A healthcare provider may order the following tests to help diagnose bladder stones:

  • Urine test (urinalysis). During a urinalysis, you’ll pee into a special cup. Your provider will send your sample to a lab, where technicians will check it for small bladder stones. They’ll also check your sample for signs of a UTI or blood.
  • Imaging tests. Your provider may order a computed tomography (CT) scan, X-ray and/or ultrasound to see clear pictures of your bladder. These tests show the size, shape and location of bladder stones.
  • Cystoscopy. Your provider passes a long, flexible, pencil-sized lighted tube with a camera on the end (cystoscope) through your urethra to your bladder to look for stones.

Management and Treatment

How do I get rid of bladder stones?

Typically, a urologist must remove bladder stones. A urologist is a doctor who specializes in conditions that affect the urinary system and male and female reproductive systems. Bladder stone treatment options typically include:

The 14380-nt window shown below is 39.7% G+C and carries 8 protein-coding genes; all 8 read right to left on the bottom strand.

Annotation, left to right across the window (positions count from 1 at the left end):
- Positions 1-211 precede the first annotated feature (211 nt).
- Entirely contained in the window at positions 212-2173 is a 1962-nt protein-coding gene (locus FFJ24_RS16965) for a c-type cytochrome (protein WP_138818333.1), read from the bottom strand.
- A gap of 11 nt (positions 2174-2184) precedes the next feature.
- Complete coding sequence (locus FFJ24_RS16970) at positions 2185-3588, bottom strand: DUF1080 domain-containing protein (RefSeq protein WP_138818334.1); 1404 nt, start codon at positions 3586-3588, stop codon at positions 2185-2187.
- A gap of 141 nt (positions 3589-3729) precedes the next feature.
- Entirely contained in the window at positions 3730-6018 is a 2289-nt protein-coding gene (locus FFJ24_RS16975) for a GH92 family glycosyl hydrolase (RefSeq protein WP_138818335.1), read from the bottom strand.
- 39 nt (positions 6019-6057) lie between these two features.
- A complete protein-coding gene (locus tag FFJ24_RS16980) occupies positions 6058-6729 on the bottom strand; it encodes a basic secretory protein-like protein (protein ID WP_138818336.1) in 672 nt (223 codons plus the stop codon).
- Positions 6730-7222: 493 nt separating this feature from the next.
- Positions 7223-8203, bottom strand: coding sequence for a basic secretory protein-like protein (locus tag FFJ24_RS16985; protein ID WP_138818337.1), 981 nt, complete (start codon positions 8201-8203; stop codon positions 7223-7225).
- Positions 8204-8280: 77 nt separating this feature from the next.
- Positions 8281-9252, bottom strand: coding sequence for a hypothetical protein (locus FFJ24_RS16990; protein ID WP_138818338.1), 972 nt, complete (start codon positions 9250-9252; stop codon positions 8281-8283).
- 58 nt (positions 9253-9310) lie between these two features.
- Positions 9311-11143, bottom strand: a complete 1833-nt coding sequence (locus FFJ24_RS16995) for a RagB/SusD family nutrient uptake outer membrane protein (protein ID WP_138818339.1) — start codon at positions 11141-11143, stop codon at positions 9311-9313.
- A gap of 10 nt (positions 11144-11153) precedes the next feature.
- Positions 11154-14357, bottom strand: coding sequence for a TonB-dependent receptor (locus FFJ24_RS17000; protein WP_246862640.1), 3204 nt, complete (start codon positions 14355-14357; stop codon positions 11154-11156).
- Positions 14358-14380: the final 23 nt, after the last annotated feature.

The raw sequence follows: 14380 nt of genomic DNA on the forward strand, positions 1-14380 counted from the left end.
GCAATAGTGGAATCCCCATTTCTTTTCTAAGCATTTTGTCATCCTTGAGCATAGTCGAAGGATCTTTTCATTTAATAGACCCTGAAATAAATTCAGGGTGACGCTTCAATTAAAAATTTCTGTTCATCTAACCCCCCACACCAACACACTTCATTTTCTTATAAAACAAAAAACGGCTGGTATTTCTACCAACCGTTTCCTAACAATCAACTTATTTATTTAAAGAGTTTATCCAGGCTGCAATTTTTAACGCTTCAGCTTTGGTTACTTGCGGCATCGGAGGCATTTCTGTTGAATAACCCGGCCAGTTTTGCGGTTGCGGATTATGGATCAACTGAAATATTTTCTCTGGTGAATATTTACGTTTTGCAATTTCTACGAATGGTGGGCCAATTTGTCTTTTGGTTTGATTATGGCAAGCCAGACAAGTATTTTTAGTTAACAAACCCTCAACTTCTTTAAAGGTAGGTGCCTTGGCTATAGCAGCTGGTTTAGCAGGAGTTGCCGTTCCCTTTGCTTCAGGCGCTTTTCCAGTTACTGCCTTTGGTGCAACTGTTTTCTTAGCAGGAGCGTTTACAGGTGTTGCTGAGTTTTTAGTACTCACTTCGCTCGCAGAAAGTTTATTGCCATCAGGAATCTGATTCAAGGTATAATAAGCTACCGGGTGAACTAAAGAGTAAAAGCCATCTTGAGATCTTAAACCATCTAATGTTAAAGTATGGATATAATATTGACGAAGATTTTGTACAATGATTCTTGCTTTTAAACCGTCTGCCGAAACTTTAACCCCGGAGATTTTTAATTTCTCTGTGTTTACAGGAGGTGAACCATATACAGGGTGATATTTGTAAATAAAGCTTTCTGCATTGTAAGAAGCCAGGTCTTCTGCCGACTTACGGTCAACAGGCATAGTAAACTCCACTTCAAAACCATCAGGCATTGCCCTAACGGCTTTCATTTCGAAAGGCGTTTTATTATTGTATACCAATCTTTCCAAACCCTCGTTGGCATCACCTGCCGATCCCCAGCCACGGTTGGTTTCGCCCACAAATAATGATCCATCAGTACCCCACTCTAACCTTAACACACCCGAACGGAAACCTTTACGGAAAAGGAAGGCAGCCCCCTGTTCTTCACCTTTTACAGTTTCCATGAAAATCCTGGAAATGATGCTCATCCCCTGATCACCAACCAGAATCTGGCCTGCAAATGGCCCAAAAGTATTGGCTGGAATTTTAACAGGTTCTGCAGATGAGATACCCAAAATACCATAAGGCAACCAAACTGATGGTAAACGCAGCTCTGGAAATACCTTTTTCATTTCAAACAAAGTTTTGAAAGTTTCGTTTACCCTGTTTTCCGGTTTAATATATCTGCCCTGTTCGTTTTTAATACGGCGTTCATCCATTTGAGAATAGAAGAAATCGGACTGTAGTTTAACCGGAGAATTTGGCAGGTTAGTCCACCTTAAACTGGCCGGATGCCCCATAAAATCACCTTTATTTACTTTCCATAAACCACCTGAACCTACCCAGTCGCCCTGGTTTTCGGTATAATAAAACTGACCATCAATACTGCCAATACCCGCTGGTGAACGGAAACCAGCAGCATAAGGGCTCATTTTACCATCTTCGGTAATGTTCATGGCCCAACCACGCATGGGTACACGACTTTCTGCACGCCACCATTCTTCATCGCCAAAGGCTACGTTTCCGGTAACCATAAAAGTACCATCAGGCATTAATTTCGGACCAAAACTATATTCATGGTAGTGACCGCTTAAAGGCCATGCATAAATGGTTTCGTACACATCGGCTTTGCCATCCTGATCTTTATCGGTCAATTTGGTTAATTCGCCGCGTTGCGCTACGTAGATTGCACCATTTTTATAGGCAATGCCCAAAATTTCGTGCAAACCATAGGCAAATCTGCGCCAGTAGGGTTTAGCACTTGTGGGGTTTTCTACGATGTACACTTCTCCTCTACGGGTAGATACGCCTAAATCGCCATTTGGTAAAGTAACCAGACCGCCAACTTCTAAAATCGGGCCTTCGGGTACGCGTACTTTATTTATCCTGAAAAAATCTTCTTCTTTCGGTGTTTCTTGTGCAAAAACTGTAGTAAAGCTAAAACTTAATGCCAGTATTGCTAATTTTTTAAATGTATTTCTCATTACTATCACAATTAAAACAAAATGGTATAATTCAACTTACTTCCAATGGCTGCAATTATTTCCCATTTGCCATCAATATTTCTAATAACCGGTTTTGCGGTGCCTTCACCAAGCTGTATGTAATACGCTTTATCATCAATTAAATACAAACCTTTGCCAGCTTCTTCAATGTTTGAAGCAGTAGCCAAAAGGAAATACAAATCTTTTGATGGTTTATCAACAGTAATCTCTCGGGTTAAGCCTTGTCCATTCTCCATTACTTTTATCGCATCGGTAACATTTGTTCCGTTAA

• Cystolitholapaxy. During this minimally invasive procedure, a provider inserts a cystoscope into your bladder through your urethra to locate the bladder stone. They then use a laser or high-frequency sound waves (ultrasound) to break the stone into smaller pieces. They then wash out your bladder with fluids to remove the smaller pieces.
  • Surgery. If your bladder stone is especially large, you may need open surgery to remove it. The urologist will use a sharp knife (scalpel) to make a small cut (incision) in your abdomen and take out the stone. If your stone develops because of benign prostate hyperplasia, the urologist may also remove prostate tissue that blocks your urethra.

How do you treat bladder stones naturally?

If you have a small bladder stone, you may be able to naturally pass it by increasing the amount of fluids you drink. However, bladder stones often develop because pee remains in your bladder for too long. Drinking more fluids may not help.

What dissolves bladder stones fast?